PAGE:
Title

Developing Autonomous Microgrids: A Theoretical Case Study

Author

Daniel Wright

Date of Award

6-3-2015

Document Type

Capstone Project

Disciplines

Environmental Policy & Mgmt

Degree Name

Master of Applied Science

Department

Environmental Policy & Mgmt

Advisor

Kathy Flanagan

Keywords

Microgrid, Renewable energy, Energy storage, Distributed generation, Energy infrastructure, Wind power, Solar power, Battery storage, Grid

Abstract

Microgrids are autonomously operated, geographically clustered electricity generation and distribution systems that supply power in closed system settings; they are highly compatible with renewable energy sources and distributed generation technologies. Mocrogrids are currently a serially underutilized and underappreciated commodity in the energy infrastructure portfolio worldwide. To demonstrate feasibility under poor conditions (little renewable energy potential and high demand) this capstone project develops a theoretical case study in which a renewable microgrid is employed to power rural communities of southern Montgomery County, Arkansas. Utilizing commercially manufactured 1.5-megawatt wind turbines and a 1-megawatt solar panel generation system, 4-megawatts of lithium ion battery storage, and demand response technology, a microgrid is designed that supplies 235 households with reliable electricity supply.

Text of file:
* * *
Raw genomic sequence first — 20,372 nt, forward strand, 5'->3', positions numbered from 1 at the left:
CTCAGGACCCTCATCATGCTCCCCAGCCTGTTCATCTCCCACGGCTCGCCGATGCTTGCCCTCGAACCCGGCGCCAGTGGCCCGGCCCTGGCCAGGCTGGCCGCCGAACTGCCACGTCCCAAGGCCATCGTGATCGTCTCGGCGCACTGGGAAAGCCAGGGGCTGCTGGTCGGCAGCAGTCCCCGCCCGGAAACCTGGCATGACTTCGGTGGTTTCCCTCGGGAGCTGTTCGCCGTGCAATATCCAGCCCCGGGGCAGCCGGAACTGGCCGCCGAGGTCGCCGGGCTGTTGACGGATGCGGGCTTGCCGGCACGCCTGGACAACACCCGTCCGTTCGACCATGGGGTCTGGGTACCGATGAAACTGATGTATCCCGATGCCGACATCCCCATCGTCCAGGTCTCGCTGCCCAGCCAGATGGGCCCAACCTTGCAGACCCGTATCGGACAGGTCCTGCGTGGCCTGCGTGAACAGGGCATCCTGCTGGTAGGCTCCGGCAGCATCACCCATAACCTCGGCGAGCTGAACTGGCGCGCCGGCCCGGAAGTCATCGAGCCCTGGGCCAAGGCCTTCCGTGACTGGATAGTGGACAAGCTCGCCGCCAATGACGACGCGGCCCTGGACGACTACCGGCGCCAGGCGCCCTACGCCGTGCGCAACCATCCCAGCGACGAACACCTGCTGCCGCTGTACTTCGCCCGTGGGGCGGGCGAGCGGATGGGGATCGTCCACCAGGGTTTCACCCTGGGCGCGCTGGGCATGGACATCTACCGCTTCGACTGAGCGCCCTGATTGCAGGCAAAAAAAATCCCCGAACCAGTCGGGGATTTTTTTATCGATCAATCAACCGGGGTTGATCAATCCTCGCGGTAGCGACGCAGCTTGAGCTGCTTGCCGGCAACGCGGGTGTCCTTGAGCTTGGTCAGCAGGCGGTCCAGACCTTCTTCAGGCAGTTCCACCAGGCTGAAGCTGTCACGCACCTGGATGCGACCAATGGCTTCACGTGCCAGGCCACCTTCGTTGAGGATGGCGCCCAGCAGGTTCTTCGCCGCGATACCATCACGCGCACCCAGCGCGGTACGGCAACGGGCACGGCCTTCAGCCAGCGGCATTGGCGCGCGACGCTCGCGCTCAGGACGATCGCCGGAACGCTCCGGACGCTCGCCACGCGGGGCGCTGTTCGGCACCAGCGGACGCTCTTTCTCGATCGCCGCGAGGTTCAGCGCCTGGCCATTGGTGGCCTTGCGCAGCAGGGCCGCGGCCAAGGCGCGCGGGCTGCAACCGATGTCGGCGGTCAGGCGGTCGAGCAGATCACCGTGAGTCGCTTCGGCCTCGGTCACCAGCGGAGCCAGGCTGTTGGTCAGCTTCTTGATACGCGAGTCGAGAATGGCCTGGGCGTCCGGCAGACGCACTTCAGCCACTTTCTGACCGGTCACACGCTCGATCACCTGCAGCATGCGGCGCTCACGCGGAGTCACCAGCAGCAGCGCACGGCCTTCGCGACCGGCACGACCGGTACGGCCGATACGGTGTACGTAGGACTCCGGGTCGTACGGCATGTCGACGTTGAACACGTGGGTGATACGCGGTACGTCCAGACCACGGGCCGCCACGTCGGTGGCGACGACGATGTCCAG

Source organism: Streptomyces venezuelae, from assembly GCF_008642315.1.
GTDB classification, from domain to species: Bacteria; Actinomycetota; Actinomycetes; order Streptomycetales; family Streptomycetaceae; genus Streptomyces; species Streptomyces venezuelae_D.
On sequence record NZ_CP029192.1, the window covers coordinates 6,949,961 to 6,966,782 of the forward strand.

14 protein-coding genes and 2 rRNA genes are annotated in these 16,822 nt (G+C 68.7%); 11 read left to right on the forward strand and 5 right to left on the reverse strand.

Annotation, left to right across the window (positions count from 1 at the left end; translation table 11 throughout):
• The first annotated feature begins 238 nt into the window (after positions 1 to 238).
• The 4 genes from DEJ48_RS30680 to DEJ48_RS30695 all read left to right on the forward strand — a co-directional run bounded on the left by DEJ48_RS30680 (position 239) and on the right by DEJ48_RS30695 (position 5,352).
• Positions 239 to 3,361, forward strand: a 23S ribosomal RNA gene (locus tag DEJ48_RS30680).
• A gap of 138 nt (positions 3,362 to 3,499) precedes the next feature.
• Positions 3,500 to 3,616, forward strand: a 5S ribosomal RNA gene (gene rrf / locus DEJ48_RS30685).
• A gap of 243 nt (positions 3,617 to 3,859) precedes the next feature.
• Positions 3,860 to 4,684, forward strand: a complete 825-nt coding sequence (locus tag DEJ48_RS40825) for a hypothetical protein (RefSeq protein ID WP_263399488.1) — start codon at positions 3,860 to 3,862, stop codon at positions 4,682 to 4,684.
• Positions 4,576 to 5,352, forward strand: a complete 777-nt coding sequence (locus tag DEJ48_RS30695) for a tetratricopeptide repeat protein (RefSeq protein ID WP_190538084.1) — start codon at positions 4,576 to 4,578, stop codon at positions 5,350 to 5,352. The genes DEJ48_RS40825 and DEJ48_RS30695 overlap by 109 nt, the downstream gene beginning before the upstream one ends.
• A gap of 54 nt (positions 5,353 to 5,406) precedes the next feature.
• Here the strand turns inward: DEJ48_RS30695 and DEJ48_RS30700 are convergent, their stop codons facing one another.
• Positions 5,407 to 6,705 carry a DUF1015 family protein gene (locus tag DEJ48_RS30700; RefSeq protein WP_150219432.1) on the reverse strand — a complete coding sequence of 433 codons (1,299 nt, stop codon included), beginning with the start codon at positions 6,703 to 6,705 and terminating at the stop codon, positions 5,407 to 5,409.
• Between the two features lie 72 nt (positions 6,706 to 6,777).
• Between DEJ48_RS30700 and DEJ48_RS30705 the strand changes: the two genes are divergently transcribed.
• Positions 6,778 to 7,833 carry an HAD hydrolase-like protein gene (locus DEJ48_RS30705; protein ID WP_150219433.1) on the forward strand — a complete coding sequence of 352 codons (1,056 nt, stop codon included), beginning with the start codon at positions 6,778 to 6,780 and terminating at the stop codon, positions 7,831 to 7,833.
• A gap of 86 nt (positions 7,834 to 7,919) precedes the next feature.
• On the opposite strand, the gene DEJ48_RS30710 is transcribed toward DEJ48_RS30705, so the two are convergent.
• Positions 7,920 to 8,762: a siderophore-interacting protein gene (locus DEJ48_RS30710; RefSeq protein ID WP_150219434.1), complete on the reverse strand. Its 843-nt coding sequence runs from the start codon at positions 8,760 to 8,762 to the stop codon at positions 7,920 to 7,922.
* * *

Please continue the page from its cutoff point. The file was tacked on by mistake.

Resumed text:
Publication Statement

Copyright is held by the author. Permanently suppressed.

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